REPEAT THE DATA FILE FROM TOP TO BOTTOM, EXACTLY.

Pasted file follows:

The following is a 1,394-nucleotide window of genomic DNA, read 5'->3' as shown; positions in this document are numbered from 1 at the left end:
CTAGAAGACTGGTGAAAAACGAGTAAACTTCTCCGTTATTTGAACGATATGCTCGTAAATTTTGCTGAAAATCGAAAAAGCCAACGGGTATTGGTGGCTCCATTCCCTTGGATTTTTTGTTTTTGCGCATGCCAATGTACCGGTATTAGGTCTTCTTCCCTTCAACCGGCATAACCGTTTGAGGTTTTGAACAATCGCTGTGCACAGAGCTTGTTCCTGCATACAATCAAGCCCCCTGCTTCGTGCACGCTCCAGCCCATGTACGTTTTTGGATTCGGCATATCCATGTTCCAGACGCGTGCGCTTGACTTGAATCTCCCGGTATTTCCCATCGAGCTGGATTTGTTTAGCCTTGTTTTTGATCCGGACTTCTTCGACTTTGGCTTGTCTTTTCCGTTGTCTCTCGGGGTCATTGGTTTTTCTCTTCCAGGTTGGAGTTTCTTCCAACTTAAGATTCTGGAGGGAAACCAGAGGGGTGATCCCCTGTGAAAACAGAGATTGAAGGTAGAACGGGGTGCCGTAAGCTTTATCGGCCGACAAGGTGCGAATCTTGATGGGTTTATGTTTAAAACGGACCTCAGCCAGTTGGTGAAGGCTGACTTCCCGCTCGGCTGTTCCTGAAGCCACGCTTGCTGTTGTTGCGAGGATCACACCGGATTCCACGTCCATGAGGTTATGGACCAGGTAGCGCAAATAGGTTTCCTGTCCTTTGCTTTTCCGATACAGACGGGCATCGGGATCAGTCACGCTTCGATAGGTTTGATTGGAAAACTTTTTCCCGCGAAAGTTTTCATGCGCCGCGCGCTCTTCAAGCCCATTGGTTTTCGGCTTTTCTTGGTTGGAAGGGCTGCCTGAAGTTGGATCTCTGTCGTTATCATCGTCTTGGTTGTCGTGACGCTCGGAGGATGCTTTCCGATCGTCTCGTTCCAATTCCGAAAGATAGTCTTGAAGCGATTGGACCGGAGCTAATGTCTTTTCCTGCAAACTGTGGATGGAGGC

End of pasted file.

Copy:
The following is a 1,394-nucleotide window of genomic DNA, read 5'->3' as shown; positions in this document are numbered from 1 at the left end:
CTAGAAGACTGGTGAAAAACGAGTAAACTTCTCCGTTATTTGAACGATATGCTCGTAAATTTTGCTGAAAATCGAAAAAGCCAACGGGTATTGGTGGCTCCATTCCCTTGGATTTTTTGTTTTTGCGCATGCCAATGTACCGGTATTAGGTCTTCTTCCCTTCAACCGGCATAACCGTTTGAGGTTTTGAACAATCGCTGTGCACAGAGCTTGTTCCTGCATACAATCAAGCCCCCTGCTTCGTGCACGCTCCAGCCCATGTACGTTTTTGGATTCGGCATATCCATGTTCCAGACGCGTGCGCTTGACTTGAATCTCCCGGTATTTCCCATCGAGCTGGATTTGTTTAGCCTTGTTTTTGATCCGGACTTCTTCGACTTTGGCTTGTCTTTTCCGTTGTCTCTCGGGGTCATTGGTTTTTCTCTTCCAGGTTGGAGTTTCTTCCAACTTAAGATTCTGGAGGGAAACCAGAGGGGTGATCCCCTGTGAAAACAGAGATTGAAGGTAGAACGGGGTGCCGTAAGCTTTATCGGCCGACAAGGTGCGAATCTTGATGGGTTTATGTTTAAAACGGACCTCAGCCAGTTGGTGAAGGCTGACTTCCCGCTCGGCTGTTCCTGAAGCCACGCTTGCTGTTGTTGCGAGGATCACACCGGATTCCACGTCCATGAGGTTATGGACCAGGTAGCGCAAATAGGTTTCCTGTCCTTTGCTTTTCCGATACAGACGGGCATCGGGATCAGTCACGCTTCGATAGGTTTGATTGGAAAACTTTTTCCCGCGAAAGTTTTCATGCGCCGCGCGCTCTTCAAGCCCATTGGTTTTCGGCTTTTCTTGGTTGGAAGGGCTGCCTGAAGTTGGATCTCTGTCGTTATCATCGTCTTGGTTGTCGTGACGCTCGGAGGATGCTTTCCGATCGTCTCGTTCCAATTCCGAAAGATAGTCTTGAAGCGATTGGACCGGAGCTAATGTCTTTTCCTGCAAACTGTGGATGGAGGC